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Lawsuit | Starbucks fined by think tank over diversity push in the US to its bosses


Lawsuit  |  Starbucks fined by think tank over diversity push in the US to its bosses

Image by Victor Ko from Pixabay 

Brief History Of Starbucks

Starbucks was established by Jerry Baldwin, Gordon Bowker, and Zev Siegl, opening its most memorable store in 1971 close to the noteworthy Pike Place Market in Seattle. The three Starbucks organizers shared two things practically speaking: they were all approaching from the scholarly world, and they generally adored espresso and tea. They put away and acquired a cash to open the main store in Seattle and named it "Starbucks" after the principal mate, Starbuck, in Herman Melville's exemplary novel Moby Dick.

Alfred Peet, an espresso simmering business visionary, was a significant motivation to the pioneers behind Starbucks. Peet was a Dutch migrant who had started bringing fine arabica espressos the United States during the 1950s. Peet's prosperity urged the Starbucks originators to put together their plan of action with respect to selling excellent espresso beans and hardware, and Peet's turned into the underlying provider of green espresso beans to Starbucks. The accomplices then bought a pre-owned roaster from Holland, and Baldwin and Bowker explored different avenues regarding Alfred Peet's broiling strategies to make their own mixes and flavors.

By the mid-1980s Starbucks had opened four stores in Seattle that stood apart from the contenders with their top-quality new simmered espressos. In 1980 Siegl chose to seek after different interests and left the two excess accomplices, with Baldwin accepting the job of organization president.

 Matter is

A group of former Starbucks executives are being sued by a think tank over the coffee chain's recent push to improve racial diversity in the US. The lawsuit, filed by the conservative American Freedom Law Center, claims that Starbucks' new initiatives are "discriminatory" and " anti-white".

The lawsuit

The lawsuit, filed by the conservative think tank American Principles Project (APP), claims that Starbucks is violating federal anti-discrimination law by pushing a "diversity and inclusion" agenda.

The suit specifically takes issue with a 2016 memo from Starbucks CEO Howard Schultz, in which he outlined the company's commitment to "hiring and promoting more people of color." The memo also asked managers to "become more diverse and inclusive," and to create an environment where all employees feel "welcome, respected and engaged."

APP argues that these policies are illegal because they discriminate against white employees. The group is seeking an injunction to stop Starbucks from implementing them.

There is no reply by Starbucks yet.

Starbucks' diversity push

Image by Lubos Houska from Pixabay 

A think tank has sued Starbucks, claiming that the coffee chain's recent push to increase diversity among its U.S. workforce is discriminatory.

The lawsuit, filed by the American Civil Rights Union (ACRU), alleges that Starbucks' decision to focus on hiring minorities and women violates the Civil Rights Act of 1964.

"Starbucks' new policy puts white men at a severe disadvantage in the job market," said ACRU President Larry Elder.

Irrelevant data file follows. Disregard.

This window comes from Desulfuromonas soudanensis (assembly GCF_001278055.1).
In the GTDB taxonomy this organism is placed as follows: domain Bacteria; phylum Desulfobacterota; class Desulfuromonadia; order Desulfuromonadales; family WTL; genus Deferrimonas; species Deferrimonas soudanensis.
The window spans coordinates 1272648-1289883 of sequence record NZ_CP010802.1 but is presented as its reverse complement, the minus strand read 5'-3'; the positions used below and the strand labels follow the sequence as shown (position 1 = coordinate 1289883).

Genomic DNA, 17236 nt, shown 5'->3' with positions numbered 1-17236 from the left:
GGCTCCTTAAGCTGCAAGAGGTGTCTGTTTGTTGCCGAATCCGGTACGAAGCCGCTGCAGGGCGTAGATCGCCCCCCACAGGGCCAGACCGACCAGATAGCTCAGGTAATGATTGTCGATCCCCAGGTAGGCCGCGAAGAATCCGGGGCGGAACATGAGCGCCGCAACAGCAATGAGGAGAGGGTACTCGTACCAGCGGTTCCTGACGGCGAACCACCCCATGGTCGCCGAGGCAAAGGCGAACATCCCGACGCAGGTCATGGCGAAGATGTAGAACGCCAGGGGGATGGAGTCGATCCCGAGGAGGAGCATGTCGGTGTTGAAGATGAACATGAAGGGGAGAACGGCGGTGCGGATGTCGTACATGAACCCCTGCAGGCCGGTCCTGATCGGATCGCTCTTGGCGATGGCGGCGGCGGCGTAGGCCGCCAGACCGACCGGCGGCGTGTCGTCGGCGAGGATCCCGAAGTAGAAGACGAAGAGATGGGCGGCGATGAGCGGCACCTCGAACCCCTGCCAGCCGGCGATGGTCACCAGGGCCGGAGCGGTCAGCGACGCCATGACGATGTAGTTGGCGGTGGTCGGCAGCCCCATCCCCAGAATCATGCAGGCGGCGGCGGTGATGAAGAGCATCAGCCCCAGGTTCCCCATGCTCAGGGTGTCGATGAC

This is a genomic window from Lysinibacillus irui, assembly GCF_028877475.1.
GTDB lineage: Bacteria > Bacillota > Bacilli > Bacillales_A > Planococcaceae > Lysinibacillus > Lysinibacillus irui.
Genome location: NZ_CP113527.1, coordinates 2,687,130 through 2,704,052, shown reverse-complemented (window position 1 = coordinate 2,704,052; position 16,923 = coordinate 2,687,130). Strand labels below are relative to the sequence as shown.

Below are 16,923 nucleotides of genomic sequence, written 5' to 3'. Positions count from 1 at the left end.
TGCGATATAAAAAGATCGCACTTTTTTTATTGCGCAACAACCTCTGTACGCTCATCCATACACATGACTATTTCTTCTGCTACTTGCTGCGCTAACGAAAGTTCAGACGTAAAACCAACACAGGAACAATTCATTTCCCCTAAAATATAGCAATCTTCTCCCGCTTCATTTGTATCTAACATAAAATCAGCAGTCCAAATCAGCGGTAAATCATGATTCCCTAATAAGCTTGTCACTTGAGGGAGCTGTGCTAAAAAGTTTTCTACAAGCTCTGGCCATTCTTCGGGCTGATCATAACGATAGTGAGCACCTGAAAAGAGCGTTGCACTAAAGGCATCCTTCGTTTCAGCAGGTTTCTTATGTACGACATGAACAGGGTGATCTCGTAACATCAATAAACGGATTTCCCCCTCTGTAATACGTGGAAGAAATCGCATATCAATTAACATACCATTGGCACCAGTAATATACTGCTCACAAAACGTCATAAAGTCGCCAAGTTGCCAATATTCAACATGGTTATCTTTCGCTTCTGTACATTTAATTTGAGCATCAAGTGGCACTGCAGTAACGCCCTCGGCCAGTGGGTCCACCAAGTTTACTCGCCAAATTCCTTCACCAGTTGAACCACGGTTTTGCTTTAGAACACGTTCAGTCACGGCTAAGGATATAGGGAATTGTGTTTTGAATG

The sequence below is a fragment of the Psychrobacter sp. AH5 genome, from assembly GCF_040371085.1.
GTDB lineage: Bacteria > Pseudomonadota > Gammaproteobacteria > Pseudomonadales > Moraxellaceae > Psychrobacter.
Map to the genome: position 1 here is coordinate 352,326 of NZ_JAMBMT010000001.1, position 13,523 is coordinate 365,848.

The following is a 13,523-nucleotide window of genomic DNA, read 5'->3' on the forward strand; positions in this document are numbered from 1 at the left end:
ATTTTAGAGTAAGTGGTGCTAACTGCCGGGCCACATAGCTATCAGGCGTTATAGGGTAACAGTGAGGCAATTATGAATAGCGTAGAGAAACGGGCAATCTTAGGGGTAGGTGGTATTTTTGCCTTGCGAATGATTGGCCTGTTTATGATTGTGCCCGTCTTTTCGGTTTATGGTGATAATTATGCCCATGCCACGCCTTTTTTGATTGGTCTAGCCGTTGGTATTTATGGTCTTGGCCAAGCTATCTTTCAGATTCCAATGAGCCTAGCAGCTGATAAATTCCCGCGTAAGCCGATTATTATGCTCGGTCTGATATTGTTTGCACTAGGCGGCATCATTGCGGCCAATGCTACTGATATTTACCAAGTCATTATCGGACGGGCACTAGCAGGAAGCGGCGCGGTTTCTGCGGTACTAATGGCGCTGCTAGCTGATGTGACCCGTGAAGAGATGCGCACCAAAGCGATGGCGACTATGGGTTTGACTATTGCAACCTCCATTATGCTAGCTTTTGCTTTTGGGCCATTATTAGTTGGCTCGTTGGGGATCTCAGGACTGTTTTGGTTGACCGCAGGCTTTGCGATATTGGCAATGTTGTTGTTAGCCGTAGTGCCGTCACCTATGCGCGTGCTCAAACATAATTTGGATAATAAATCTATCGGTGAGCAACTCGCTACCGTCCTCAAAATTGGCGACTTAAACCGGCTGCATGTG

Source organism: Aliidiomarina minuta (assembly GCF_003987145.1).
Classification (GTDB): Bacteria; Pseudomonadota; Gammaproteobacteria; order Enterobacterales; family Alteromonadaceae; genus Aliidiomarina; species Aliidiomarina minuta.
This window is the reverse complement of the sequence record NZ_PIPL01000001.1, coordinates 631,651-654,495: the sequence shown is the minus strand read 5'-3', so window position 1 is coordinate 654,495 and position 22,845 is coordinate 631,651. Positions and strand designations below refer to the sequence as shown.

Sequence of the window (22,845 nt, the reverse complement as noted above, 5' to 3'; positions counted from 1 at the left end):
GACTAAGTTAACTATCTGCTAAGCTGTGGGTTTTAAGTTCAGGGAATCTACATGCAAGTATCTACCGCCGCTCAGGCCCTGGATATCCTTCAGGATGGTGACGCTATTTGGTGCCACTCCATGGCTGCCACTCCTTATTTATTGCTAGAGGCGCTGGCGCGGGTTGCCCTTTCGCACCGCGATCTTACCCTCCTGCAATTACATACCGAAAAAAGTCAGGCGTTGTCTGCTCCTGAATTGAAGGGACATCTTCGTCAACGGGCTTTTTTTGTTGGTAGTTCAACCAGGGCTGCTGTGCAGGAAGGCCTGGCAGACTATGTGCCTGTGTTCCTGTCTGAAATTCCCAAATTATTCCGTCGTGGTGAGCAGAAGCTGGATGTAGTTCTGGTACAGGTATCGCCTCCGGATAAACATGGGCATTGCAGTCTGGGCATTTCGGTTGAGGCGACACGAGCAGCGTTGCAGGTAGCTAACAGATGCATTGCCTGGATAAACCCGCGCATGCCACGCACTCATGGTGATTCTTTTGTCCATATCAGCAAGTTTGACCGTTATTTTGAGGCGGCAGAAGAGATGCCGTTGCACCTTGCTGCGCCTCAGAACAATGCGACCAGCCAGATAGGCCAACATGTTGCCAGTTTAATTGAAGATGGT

Starbucks has not commented on the lawsuit. However, the company has said that its goal is to have a workforce that "reflects the diversity of our customers and communities."

The reaction to Starbucks' diversity push

When Starbucks announced its new diversity push, many people were pleased. The coffee giant has been working to improve its diversity and inclusion policies for years, and this latest move is seen as a step in the right direction.

However, not everyone is happy with Starbucks' latest efforts. A think tank has filed a lawsuit against the company, alleging that its diversity push is actually discriminatory. The lawsuit claims that Starbucks is making it harder for white people to get jobs at the company, and that the company's Diversity and Inclusion Council is biased against white people.

Starbucks has not yet commented on the lawsuit, but it seems clear that the company's efforts to improve diversity are controversial. Some people believe that Starbucks is making positive changes that will help create a more inclusive workplace, while others believe that the company's policies are discriminatory. Only time will tell how this legal case turns out, but it's clear that Starbucks' diversity push has sparked a heated debate.

The impact of the lawsuit

The lawsuit filed against Starbucks by the conservative think tank, The American Family Association, has generated a lot of discussion about the company's diversity efforts. Some people feel that the lawsuit is an attack on diversity, while others believe that it is a legitimate criticism of the company's policies.

Image by Pexels from Pixabay 

What do you think? Do you feel that Starbucks is doing enough to promote diversity in its workforce? Or do you think that the company could do more? Comment in section box !!


This article discusses a lawsuit that has been filed against Starbucks by a think tank in the US. The lawsuit is over the coffee chain's push for diversity in its stores. While the think tank claims that this push is discriminatory, Starbucks says that it is committed to creating an inclusive environment for all of its customers and employees.

One thing is clear: Starbucks is serious about increasing diversity in its stores and wants to create an environment where everyone feels welcome.

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